Africa’s sovereign debt: an interview with Gregory Smith

In this 15-minute interview I ask M&G’s Greg Smith, an emerging market debt strategist with a speciality in Africa and formerly a World Bank economist in Zambia, how the continent is coping with the Covid-19 pandemic.  We also discuss how worried we should be about the negative headlines coming out of the region over Zambia’s recent default on its international bonds.  Is this the start of a wider trend in African defaults?   And how is Chinese state power manifesting itself in lending and recoveries in the region?

We didn’t get the chance to discuss it in the video, but afterwards Greg talked of his sadness that Ethiopia is once again at war.  A year ago Ethiopia’s Prime Minister won the Nobel Peace Prize for ending Ethiopia’s war with Eritrea.  Today the region of Tigray appears to be the centre of some significant military activity, and there are fears for the 500,000 citizens in its capital.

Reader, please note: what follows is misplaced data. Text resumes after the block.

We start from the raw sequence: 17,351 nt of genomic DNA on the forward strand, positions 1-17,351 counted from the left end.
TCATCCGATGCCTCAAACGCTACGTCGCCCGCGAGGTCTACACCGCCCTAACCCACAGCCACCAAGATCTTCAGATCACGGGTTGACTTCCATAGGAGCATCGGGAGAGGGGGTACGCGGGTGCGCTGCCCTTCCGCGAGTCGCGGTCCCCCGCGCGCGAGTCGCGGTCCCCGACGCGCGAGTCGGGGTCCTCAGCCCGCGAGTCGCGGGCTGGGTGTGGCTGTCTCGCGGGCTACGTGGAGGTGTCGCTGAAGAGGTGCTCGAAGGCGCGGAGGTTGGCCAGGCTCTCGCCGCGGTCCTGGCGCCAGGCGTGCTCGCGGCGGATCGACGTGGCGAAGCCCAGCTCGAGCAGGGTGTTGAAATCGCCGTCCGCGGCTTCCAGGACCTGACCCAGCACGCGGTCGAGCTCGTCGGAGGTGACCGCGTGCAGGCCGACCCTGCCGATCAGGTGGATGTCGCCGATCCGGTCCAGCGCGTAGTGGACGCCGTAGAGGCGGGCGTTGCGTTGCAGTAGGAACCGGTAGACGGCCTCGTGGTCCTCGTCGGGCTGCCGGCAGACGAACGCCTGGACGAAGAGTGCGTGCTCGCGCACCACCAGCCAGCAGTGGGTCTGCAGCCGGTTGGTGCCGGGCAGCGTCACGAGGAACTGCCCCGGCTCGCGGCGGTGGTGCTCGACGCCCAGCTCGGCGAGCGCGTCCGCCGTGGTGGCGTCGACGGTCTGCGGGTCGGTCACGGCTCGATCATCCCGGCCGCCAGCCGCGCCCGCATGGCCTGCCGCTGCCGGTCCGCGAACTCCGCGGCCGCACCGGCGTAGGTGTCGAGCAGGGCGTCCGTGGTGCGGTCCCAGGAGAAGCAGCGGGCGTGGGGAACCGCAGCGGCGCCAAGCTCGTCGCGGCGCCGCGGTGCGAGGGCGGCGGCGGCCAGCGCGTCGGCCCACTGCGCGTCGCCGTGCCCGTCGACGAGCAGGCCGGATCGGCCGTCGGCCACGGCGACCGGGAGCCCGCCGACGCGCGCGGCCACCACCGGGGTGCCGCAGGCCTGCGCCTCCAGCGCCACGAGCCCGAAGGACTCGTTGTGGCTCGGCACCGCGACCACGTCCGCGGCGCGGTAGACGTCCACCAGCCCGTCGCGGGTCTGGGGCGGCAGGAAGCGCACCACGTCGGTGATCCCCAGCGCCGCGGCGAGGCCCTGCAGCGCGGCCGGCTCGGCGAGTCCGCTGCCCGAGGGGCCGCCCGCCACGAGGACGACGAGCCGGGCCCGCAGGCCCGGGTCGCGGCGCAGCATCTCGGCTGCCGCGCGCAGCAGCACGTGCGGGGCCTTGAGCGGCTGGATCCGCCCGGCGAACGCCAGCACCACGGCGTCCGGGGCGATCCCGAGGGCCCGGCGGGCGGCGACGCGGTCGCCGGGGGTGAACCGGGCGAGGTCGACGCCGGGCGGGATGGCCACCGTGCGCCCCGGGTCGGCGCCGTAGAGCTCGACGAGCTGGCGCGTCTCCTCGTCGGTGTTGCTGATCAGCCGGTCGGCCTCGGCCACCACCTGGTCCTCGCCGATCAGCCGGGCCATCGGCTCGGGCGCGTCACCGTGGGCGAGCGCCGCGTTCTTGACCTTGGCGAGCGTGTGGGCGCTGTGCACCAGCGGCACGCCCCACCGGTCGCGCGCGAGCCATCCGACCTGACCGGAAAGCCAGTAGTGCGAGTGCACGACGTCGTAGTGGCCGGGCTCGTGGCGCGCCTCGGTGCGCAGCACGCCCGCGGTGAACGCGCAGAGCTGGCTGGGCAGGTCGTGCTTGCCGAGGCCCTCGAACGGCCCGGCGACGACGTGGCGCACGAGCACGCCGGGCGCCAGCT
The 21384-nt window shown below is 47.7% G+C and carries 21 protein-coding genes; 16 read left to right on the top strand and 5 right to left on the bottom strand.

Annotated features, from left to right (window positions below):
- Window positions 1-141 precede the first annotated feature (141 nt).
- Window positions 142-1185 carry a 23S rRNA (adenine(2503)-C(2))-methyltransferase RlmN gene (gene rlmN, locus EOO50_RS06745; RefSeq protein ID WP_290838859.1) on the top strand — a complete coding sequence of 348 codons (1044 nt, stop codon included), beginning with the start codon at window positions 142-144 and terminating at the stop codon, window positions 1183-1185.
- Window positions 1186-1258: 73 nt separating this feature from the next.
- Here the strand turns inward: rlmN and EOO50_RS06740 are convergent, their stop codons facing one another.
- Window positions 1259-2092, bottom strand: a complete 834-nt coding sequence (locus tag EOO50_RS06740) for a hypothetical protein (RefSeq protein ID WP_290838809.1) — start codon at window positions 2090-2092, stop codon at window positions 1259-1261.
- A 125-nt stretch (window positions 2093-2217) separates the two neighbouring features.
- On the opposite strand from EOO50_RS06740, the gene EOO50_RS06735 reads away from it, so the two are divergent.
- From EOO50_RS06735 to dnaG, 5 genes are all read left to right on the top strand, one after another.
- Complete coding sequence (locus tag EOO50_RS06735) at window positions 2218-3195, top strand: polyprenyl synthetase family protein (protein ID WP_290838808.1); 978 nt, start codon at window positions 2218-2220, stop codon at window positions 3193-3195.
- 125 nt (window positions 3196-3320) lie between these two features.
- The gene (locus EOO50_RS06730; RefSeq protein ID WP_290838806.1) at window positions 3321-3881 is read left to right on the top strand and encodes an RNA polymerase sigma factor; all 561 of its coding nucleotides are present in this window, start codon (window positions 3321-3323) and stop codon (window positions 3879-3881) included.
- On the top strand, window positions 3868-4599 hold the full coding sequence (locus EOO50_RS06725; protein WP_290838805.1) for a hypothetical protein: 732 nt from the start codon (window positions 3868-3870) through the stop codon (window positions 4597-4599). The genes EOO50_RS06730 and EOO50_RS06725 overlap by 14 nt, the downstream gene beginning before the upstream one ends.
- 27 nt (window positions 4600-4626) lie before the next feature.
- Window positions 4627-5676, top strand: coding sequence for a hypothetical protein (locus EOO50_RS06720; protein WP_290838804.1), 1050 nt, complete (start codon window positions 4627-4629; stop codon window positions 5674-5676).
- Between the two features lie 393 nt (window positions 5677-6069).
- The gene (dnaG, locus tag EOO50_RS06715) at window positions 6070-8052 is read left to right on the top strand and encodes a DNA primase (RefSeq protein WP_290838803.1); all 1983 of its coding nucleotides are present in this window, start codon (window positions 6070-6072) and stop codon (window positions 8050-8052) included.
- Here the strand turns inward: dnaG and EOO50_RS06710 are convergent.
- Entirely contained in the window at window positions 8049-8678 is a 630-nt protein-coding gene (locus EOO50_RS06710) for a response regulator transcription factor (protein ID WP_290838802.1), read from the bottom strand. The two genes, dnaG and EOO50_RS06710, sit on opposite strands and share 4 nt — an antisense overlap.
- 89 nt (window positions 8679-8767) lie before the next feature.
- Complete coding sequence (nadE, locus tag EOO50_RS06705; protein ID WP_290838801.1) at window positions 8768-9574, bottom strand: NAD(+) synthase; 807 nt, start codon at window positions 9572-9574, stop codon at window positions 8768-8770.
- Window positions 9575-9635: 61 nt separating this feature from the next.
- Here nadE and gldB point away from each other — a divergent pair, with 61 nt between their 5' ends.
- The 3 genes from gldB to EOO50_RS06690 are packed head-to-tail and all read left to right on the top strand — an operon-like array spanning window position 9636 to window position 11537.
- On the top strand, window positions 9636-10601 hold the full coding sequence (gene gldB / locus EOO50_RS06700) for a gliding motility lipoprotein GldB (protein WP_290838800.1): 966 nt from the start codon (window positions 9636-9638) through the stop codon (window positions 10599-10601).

We also discussed the sad fact that Africa usually appears in the news only when bad things happen – debt default, famine or unrest.  In the video, Greg points out that emerging market defaults have been lower in Africa than elsewhere to date, and that actually Africa’s Covid experience has in many ways been less severe than that of many other regions – probably because of the much lower average age of populations.

The value of investments will fluctuate, which will cause prices to fall as well as rise and you may not get back the original amount you invested. Past performance is not a guide to future performance.

Jim Leaviss

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